Modifying Temporal Tables – A Primer

This is part three of the Temporal Tables series. You can read parts one and two here.

Last week I demonstrated how temporal tables in SQL Server 2016 work. If you have implemented a history table—populating it with triggers or stored procedures—it works the same way.

This week, we are going to look at how to modify a temporal table that already has data in the history table.

Warning!

Modifying a temporal table can potentially break the audit trail.

In other words, you will be able to modify historic data. Be cognisant of this.

The safest way to control this is by securing the ALTER TABLE command in your production environment, using GRANT ALTER.

In our Account table example, let’s grant privileges to the Admin role (which must exist on the instance, of course).

-- Only allow a certain role to perform ALTER
GRANT ALTER ON OBJECT::[dbo].[Account] TO [AdminRole];
GO

With that in mind, we can continue.

Modify my temporal table

Let’s say we need to make the [AccountName] column in our example table longer, to support 2000 Unicode characters.

Temporal tables are linked to their history tables in a manner similar to views created with SCHEMABINDING.

This means that no changes can be made to either table without breaking the temporal link first.

To do this, we have to run an ALTER TABLE command with the SET SYSTEM_VERSIONING parameter set to OFF.

[Edit: The syntax changed for the latest CTP 3.3, and the command requires brackets around the SYSTEM_VERSIONING statement.]

-- Disable System Versioning on Account table
ALTER TABLE [dbo].[Account] SET (SYSTEM_VERSIONING = OFF);
GO

Now we can modify our primary table and history table with the same change.

-- Modify our primary and history tables
ALTER TABLE [dbo].[Account]
   ALTER COLUMN [AccountName] NVARCHAR(2000) NOT NULL;
ALTER TABLE [History].[Account]
   ALTER COLUMN [AccountName] NVARCHAR(2000) NOT NULL;
GO

Once we have made our modifications, we simply set the SYSTEM_VERSIONING parameter to ON and link back to our history table.

ALTER TABLE [dbo].[Account]
   SET (
      SYSTEM_VERSIONING = ON (
         HISTORY_TABLE = [History].[Account],
         DATA_CONSISTENCY_CHECK = ON
      )
   );
GO

The DATA_CONSISTENCY_CHECK parameter should be enabled, as recommended by Microsoft, to ensure that the history table follows the correct structure and format as the primary table.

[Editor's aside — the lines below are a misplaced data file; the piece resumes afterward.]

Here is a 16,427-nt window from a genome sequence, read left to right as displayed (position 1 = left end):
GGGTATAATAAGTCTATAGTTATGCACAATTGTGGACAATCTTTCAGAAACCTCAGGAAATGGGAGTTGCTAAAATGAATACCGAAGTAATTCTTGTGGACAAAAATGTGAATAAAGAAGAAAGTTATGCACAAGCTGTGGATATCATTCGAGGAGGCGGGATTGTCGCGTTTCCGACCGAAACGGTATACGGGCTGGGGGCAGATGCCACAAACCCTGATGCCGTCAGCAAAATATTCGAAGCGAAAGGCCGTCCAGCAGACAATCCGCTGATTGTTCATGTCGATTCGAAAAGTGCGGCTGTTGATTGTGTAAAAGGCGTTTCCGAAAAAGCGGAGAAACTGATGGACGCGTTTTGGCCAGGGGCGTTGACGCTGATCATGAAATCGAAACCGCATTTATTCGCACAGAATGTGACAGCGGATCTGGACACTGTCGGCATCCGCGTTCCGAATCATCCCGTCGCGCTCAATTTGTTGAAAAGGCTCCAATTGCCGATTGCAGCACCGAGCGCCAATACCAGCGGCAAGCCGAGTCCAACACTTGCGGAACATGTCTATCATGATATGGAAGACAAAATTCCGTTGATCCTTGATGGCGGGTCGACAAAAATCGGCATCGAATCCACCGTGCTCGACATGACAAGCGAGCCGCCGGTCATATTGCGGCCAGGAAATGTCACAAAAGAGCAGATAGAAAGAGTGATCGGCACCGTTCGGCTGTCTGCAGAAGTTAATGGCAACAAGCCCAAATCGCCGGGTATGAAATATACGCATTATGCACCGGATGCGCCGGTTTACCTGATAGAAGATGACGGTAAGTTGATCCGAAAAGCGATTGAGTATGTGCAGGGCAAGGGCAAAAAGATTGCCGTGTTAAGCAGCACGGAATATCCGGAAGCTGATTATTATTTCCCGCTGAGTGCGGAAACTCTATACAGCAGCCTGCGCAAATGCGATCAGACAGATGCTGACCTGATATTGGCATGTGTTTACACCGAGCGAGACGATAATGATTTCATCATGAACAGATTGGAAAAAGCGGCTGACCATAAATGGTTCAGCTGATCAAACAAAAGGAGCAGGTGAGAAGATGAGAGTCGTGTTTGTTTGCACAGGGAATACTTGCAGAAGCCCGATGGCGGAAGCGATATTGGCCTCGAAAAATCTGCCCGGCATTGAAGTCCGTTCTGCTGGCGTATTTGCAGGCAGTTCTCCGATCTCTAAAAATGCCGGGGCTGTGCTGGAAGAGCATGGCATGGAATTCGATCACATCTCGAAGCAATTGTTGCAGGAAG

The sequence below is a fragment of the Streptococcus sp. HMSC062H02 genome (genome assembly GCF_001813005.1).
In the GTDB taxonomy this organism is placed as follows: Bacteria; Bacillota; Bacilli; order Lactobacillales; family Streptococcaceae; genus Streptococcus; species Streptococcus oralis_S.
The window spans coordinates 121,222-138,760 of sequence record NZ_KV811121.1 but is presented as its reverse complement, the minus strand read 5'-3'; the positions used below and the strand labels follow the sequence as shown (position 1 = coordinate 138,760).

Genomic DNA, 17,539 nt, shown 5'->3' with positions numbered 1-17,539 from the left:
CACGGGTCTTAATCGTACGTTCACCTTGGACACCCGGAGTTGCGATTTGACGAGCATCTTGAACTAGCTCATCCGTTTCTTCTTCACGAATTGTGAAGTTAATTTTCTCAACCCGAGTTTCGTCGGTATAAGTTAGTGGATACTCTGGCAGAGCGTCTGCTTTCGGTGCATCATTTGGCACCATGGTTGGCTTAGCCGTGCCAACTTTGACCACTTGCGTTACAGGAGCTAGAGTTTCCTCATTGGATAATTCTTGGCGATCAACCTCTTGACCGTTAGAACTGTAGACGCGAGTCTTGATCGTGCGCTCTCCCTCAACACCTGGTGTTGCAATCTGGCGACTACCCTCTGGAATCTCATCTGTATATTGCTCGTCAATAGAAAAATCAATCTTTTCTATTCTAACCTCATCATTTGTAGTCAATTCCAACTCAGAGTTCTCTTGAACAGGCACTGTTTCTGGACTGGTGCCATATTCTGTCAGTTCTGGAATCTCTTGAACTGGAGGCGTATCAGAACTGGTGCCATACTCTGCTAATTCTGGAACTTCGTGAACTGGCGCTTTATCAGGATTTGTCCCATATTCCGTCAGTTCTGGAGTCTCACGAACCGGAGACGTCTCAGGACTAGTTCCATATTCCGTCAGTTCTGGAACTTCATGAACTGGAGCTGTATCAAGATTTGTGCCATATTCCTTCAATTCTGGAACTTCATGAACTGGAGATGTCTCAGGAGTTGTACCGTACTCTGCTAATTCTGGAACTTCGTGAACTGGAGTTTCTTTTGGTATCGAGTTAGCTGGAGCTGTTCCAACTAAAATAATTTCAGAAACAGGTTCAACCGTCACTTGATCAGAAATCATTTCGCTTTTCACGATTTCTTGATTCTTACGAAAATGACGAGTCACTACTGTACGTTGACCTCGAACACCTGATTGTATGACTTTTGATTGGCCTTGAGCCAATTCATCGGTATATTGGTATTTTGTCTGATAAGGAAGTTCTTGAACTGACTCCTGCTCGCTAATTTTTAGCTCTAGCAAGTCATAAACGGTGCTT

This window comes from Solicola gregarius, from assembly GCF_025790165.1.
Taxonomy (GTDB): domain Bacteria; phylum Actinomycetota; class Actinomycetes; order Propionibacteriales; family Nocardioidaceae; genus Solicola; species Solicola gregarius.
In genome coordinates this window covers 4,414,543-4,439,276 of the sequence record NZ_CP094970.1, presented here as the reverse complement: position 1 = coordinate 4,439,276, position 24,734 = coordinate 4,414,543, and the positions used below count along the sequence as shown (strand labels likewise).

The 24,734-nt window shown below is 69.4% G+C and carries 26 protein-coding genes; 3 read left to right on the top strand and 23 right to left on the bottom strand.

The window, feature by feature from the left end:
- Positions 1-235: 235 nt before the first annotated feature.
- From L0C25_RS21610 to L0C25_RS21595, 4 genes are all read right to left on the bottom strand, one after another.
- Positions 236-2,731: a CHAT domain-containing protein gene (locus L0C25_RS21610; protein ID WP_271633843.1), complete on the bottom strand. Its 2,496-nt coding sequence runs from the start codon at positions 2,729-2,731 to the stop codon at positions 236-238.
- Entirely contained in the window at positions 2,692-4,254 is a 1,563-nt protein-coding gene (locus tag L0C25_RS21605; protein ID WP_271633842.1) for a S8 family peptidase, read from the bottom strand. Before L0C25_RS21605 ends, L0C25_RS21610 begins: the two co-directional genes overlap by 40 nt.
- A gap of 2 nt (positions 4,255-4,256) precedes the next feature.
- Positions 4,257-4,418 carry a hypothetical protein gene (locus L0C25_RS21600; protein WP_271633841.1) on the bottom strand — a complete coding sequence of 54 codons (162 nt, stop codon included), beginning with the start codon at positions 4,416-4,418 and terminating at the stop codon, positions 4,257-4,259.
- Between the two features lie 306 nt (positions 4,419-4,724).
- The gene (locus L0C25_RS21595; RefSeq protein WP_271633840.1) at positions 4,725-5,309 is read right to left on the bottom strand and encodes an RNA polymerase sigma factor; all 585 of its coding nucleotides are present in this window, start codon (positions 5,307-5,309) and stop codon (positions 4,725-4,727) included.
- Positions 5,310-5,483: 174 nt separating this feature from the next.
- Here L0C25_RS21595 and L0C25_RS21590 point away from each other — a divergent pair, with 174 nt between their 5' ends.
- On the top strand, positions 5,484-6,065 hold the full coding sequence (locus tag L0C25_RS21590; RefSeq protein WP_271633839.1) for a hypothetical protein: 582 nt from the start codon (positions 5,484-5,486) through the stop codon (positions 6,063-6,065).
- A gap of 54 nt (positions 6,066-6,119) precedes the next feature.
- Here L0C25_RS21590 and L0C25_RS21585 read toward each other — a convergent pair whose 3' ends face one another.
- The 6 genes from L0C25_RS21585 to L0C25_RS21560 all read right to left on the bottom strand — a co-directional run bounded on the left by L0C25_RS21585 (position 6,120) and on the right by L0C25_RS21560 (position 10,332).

Reminder

Because it’s that easy to make changes to temporal tables, it is just as easy to break the audit chain. Make sure you are not breaking any compliance rules.

If you have to change a temporal table, it may make more sense in your audit policy to create a new history table, active from that change, and retain the old history table untouched.

Next week we will look at when it is appropriate to use temporal tables and some factors to consider around making that choice.

End of Life for Microsoft Windows XP and Server 2003: Six-One or Up

Five months from now, Microsoft will stop supporting Windows XP. As Tim Rains points out, running Windows XP after this date will effectively be an open invitation for attack. XP will, in his words, be “zero day forever”.

As you know, Windows XP is the client version of Windows Server 2003, and includes much of the same code. Windows Server 2003 R2 was an incremental update that improved some security aspects, but it’s still the same code base. That will reach its end of life in July 2015, just over 18 months from now.

Why is this important? Simply put, XP and 2003 R2 are old. Security which was state of the art ten years ago, is no longer good enough. It is too expensive, both for you and Microsoft, to stay on antiquated software.

While I am a vociferous supporter of “use what works” and “if it ain’t broke, don’t fix it”, I must add a qualifier: XP and 2003 are broken. Their internals are just not up to the challenge of modern attacks.

The same goes for perennial whipping-boy, SQL Server 2000. Up until two months ago, I was still actively supporting this product at one particular client, but my goal was to upgrade them as soon as possible. Notwithstanding the huge benefit in new features, upgrading to a newer version offers more modern attack mitigation.

I was affected by SQL Slammer in 2003, because I didn’t apply an earlier patch released by Microsoft. I vowed that would never happen again.

It’s time. It’s time to think seriously about security, to harden your defences, to upgrade your software.

If you’re on Windows XP, get on to Windows 7 or Windows 8. Windows 7 with Service Pack 1 is under mainstream support until 2015, and extended support until January 2020. Windows 8 and 8.1 (considered the same product for support purposes) will reach end of life in January 2018 (mainstream) and January 2023 (extended).

As for the Windows Server products, the least you should be running on is Windows Server 2008 R2, which is on the same retirement timeline as Windows 7 SP1.

If it helps, I have this simple reminder: Six-One or Up. The Windows kernel had a major increment to version 6.0 with Vista and Server 2008, and 6.1 for Windows 7 and Server 2008 R2. In other words, version 6.1 is the lowest Windows kernel you should be running anywhere in your environment. If in doubt, type ver in any command prompt on a Windows machine. On this client, I see Microsoft Windows [Version 6.1.7601].